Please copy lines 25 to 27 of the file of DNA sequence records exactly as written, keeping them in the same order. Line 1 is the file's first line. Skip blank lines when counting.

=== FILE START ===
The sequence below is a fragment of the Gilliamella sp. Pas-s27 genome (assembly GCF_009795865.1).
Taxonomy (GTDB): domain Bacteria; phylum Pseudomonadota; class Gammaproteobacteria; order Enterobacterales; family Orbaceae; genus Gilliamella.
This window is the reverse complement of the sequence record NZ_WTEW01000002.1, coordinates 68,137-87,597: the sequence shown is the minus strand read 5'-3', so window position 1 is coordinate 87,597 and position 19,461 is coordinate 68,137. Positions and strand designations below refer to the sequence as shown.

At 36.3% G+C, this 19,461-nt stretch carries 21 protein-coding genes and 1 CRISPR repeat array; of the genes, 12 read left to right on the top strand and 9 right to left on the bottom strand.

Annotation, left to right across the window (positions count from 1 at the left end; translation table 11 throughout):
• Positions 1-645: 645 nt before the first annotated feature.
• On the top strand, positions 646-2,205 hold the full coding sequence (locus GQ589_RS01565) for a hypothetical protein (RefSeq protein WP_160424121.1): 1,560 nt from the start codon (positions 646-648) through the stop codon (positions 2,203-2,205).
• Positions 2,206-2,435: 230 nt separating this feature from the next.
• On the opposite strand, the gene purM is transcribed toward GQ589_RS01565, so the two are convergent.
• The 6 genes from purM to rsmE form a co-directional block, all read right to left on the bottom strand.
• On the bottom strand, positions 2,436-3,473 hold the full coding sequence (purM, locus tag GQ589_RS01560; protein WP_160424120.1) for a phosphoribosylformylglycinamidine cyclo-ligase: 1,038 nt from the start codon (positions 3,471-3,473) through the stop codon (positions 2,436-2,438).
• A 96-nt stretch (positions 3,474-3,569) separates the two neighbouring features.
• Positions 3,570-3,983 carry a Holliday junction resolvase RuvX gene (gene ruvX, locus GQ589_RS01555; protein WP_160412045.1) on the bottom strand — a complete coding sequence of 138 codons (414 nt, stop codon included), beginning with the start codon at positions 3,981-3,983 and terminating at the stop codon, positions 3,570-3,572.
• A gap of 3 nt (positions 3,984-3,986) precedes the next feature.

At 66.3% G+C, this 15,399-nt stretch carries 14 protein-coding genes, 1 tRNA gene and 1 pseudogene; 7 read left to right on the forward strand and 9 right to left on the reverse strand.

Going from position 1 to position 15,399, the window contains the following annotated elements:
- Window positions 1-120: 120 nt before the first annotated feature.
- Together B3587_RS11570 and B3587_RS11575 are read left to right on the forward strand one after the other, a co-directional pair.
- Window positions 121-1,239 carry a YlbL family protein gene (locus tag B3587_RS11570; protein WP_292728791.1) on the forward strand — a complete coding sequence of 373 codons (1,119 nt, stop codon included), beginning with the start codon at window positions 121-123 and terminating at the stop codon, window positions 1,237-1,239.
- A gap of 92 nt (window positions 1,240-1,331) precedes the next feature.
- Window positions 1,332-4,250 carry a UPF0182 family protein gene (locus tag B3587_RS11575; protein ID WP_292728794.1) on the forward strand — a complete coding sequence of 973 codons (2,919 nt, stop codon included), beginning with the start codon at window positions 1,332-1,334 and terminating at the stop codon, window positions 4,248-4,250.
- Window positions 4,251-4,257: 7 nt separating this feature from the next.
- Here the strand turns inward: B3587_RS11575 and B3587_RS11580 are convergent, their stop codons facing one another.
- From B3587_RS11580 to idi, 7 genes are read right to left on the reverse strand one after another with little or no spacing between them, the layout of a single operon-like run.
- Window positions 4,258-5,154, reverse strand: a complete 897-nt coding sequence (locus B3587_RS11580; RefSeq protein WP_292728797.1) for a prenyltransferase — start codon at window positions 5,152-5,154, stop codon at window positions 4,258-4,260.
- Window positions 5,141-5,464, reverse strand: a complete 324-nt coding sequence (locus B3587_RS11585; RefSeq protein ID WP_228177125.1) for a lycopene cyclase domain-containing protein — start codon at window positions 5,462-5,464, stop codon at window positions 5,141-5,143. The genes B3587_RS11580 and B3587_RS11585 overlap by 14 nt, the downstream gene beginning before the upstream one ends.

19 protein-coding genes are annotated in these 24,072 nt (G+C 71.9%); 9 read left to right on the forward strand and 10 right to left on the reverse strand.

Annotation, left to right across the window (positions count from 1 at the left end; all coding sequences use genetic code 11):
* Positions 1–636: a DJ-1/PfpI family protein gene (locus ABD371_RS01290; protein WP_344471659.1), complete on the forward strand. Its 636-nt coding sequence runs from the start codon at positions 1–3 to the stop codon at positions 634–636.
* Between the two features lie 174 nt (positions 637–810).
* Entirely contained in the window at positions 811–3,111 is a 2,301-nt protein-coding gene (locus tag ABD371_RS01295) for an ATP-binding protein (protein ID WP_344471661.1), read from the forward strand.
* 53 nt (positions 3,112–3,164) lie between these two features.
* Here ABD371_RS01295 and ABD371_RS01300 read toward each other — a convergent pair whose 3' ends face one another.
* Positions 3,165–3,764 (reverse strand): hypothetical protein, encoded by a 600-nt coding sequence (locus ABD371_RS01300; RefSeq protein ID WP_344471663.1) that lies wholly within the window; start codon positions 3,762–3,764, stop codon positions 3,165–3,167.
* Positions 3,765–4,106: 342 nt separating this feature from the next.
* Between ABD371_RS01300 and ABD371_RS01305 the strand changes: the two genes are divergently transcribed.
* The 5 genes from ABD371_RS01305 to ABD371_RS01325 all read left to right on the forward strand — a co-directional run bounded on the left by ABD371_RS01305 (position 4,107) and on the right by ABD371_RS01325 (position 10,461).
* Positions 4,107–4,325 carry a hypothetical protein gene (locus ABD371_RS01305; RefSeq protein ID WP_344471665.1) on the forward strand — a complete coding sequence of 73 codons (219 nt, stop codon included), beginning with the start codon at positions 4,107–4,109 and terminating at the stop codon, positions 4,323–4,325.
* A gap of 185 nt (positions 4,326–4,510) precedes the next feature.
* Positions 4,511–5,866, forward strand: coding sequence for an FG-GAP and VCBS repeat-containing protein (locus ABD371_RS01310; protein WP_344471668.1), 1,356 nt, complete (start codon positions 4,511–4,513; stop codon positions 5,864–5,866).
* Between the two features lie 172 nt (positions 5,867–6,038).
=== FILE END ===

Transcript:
- Window positions 4,258-5,154, reverse strand: a complete 897-nt coding sequence (locus B3587_RS11580; RefSeq protein WP_292728797.1) for a prenyltransferase — start codon at window positions 5,152-5,154, stop codon at window positions 4,258-4,260.
- Window positions 5,141-5,464, reverse strand: a complete 324-nt coding sequence (locus B3587_RS11585; RefSeq protein ID WP_228177125.1) for a lycopene cyclase domain-containing protein — start codon at window positions 5,462-5,464, stop codon at window positions 5,141-5,143. The genes B3587_RS11580 and B3587_RS11585 overlap by 14 nt, the downstream gene beginning before the upstream one ends.

19 protein-coding genes are annotated in these 24,072 nt (G+C 71.9%); 9 read left to right on the forward strand and 10 right to left on the reverse strand.